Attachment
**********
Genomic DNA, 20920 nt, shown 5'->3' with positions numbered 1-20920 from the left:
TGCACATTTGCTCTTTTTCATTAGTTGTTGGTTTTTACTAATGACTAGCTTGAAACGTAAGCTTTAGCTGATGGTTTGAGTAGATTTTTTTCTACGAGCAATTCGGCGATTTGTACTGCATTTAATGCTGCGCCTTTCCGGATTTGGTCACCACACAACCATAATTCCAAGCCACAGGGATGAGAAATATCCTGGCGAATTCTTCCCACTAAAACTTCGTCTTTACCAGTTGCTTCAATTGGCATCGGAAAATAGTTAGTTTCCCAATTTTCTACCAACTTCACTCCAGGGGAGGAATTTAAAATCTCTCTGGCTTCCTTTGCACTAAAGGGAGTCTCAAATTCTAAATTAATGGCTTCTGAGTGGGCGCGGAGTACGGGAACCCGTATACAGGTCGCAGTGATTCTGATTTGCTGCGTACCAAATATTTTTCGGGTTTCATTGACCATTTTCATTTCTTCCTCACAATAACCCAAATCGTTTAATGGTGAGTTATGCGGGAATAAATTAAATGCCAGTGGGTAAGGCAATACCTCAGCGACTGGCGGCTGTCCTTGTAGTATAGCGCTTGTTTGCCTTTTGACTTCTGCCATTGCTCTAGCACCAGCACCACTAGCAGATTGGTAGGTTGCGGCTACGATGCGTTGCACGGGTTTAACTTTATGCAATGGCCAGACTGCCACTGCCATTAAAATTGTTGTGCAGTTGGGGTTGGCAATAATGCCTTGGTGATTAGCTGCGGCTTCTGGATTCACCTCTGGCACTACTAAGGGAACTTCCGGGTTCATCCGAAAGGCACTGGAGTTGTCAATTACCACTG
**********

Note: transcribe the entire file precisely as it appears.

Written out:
Genomic DNA, 20920 nt, shown 5'->3' with positions numbered 1-20920 from the left:
TGCACATTTGCTCTTTTTCATTAGTTGTTGGTTTTTACTAATGACTAGCTTGAAACGTAAGCTTTAGCTGATGGTTTGAGTAGATTTTTTTCTACGAGCAATTCGGCGATTTGTACTGCATTTAATGCTGCGCCTTTCCGGATTTGGTCACCACACAACCATAATTCCAAGCCACAGGGATGAGAAATATCCTGGCGAATTCTTCCCACTAAAACTTCGTCTTTACCAGTTGCTTCAATTGGCATCGGAAAATAGTTAGTTTCCCAATTTTCTACCAACTTCACTCCAGGGGAGGAATTTAAAATCTCTCTGGCTTCCTTTGCACTAAAGGGAGTCTCAAATTCTAAATTAATGGCTTCTGAGTGGGCGCGGAGTACGGGAACCCGTATACAGGTCGCAGTGATTCTGATTTGCTGCGTACCAAATATTTTTCGGGTTTCATTGACCATTTTCATTTCTTCCTCACAATAACCCAAATCGTTTAATGGTGAGTTATGCGGGAATAAATTAAATGCCAGTGGGTAAGGCAATACCTCAGCGACTGGCGGCTGTCCTTGTAGTATAGCGCTTGTTTGCCTTTTGACTTCTGCCATTGCTCTAGCACCAGCACCACTAGCAGATTGGTAGGTTGCGGCTACGATGCGTTGCACGGGTTTAACTTTATGCAATGGCCAGACTGCCACTGCCATTAAAATTGTTGTGCAGTTGGGGTTGGCAATAATGCCTTGGTGATTAGCTGCGGCTTCTGGATTCACCTCTGGCACTACTAAGGGAACTTCCGGGTTCATCCGAAAGGCACTGGAGTTGTCAATTACCACTG